Japan is increasingly using free trade agreements (FTAs) to tighten corporate control over seeds and other forms of biodiversity that are crucial to food, agriculture and medicine. Two such deals, sealed this month with the Chilean and Indonesian governments, put Japan in the big league of nations using bilateral trade deals to make seed-saving on the farm a thing of the past.

[Read the full article] — [Download PDF Version]

For the past two months, the Latin American press has been inundated with news of a fresh offensive by Monsanto in several Latin American countries. The US transnational corporation appears determined to complete the invasion of GM (genetically modified) crops throughout the continent and to crush the resistance that has arisen in response to the company’s attempt to control and dominate Latin American agriculture.

[Read the full article] — [Download PDF Version]

The bird flu crisis rages on. One year ago, when governments were fixated on getting surveillance teams into wetlands and the Food and Agriculture Organisation (FAO) was waving the finger of blame at Asia and Africa's abundant household poultry, GRAIN and other groups pointed out that large-scale industrial poultry farms and the global poultry trade were spreading bird flu -- not wild birds nor backyard flocks. Today, this has become common knowledge, even though little is being done to control the industrial source of the problem, and governments still shamelessly roll out the wild bird theory to dodge responsibility. Just a few weeks ago, Moscow authorities blamed migratory birds for an outbreak near the city -- in the middle of the Russian winter.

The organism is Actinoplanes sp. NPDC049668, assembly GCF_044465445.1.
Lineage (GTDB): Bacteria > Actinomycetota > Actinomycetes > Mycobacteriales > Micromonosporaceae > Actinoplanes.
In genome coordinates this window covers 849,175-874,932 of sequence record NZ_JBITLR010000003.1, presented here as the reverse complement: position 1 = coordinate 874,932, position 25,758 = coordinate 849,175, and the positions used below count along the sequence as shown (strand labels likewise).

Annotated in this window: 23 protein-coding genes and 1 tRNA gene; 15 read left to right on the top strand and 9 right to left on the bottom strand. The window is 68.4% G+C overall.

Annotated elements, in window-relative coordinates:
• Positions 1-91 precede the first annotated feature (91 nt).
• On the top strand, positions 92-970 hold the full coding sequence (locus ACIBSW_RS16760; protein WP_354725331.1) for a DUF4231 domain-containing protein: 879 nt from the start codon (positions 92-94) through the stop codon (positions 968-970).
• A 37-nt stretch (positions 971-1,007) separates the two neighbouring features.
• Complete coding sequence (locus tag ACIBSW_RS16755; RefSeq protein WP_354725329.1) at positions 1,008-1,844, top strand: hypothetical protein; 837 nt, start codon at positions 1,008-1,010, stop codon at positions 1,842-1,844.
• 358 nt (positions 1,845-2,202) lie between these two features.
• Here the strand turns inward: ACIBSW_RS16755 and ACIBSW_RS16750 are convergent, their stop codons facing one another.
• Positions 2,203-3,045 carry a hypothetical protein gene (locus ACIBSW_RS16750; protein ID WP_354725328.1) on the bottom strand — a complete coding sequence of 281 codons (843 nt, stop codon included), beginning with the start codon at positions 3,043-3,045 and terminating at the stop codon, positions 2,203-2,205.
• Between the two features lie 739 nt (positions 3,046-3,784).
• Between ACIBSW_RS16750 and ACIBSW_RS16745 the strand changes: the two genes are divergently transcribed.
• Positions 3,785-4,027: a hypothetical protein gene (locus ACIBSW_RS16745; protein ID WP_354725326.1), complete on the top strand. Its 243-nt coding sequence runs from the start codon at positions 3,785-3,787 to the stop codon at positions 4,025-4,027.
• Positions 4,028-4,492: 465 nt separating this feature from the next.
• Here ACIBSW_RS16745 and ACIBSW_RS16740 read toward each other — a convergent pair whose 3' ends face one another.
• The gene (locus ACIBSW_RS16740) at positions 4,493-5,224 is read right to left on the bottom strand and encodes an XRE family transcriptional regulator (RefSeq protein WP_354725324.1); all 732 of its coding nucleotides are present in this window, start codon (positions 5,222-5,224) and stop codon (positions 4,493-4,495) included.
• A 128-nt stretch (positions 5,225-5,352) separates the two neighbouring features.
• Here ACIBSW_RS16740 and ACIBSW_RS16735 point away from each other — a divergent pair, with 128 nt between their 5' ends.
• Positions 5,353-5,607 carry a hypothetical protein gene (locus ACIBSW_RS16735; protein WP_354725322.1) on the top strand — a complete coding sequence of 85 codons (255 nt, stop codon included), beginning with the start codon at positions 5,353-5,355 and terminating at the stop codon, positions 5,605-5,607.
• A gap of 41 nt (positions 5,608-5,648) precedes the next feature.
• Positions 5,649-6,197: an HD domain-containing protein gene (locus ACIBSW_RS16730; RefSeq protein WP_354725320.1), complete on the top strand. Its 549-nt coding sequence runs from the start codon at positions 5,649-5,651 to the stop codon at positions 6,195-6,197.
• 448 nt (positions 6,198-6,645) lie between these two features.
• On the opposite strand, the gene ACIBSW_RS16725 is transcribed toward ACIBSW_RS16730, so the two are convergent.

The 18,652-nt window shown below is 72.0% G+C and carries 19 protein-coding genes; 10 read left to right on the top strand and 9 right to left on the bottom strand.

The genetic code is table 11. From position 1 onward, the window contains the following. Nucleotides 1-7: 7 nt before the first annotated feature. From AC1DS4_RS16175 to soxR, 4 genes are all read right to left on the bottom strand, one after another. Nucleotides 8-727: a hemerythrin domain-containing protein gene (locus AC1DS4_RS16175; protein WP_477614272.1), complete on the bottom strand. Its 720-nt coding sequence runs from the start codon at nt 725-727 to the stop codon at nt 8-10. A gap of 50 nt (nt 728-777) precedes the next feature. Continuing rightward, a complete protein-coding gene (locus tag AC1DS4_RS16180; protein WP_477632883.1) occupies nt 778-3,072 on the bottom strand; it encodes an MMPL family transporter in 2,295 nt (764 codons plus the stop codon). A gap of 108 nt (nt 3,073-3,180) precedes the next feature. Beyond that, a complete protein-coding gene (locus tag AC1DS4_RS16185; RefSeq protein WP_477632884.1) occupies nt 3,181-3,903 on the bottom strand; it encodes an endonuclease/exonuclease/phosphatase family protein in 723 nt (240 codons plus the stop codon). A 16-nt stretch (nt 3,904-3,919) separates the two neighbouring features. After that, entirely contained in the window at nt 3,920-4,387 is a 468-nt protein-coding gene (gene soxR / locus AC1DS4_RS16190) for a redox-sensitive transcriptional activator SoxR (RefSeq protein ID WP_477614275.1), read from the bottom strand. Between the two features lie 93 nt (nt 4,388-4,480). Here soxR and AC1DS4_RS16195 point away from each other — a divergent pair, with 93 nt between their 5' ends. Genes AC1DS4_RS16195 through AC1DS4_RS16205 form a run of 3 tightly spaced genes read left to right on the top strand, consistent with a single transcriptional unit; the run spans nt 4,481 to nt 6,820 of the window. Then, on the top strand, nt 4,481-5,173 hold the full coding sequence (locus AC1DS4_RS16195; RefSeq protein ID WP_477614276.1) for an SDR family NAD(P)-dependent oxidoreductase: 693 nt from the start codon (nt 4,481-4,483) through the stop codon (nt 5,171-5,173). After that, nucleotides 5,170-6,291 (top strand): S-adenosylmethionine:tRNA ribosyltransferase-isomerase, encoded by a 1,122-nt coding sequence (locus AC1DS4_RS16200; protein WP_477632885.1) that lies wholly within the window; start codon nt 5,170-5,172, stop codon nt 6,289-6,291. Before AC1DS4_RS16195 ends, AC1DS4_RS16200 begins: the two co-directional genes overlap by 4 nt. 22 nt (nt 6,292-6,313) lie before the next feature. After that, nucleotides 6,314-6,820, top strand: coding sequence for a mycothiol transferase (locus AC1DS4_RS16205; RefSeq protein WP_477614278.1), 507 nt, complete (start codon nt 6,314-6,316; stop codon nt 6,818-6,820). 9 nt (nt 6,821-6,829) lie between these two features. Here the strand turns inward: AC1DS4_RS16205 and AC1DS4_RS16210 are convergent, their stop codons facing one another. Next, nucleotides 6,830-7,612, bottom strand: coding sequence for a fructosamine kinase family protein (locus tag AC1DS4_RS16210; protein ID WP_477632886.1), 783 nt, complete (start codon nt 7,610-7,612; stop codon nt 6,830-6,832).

A more sinister dimension of the bird flu crisis, however, is becoming more apparent. Last year, we warned that bird flu was being used to advance the interests of powerful corporations, putting the livelihoods and health of millions of people in jeopardy. Today, more than ever, agribusiness is using the calamity to consolidate its farm-to-factory-to-supermarket food chains as its small-scale competition is criminalised, while pharmaceutical companies mine the goodwill invested in the global database of flu samples to profit from desperate, captive vaccine markets. Two UN agencies -- FAO and the World Health Organisation (WHO) -- remain at the centre of this story, using their international stature, access to governments and control over the flow of donor funds to advance corporate agendas.

[Read the full article] — [Download PDF Version]

Two leading US private charitable foundations – Rockefeller and Gates - have proclaimed a “new” Green Revolution for Africa. $150 million are to be poured into the continent in the form of new seeds, and in efforts to get small farmers to grow them. Yet none of this is new. It is the same recipe, using the same ingredients, and pushed by the same agency that perpetrated the original Green Revolution starting in the 1950s. It failed in Africa then because it failed to listen to – failed even to ask – the indigenous farmers, who had worked their land for generations.

[Read the full article] — [Download PDF Version]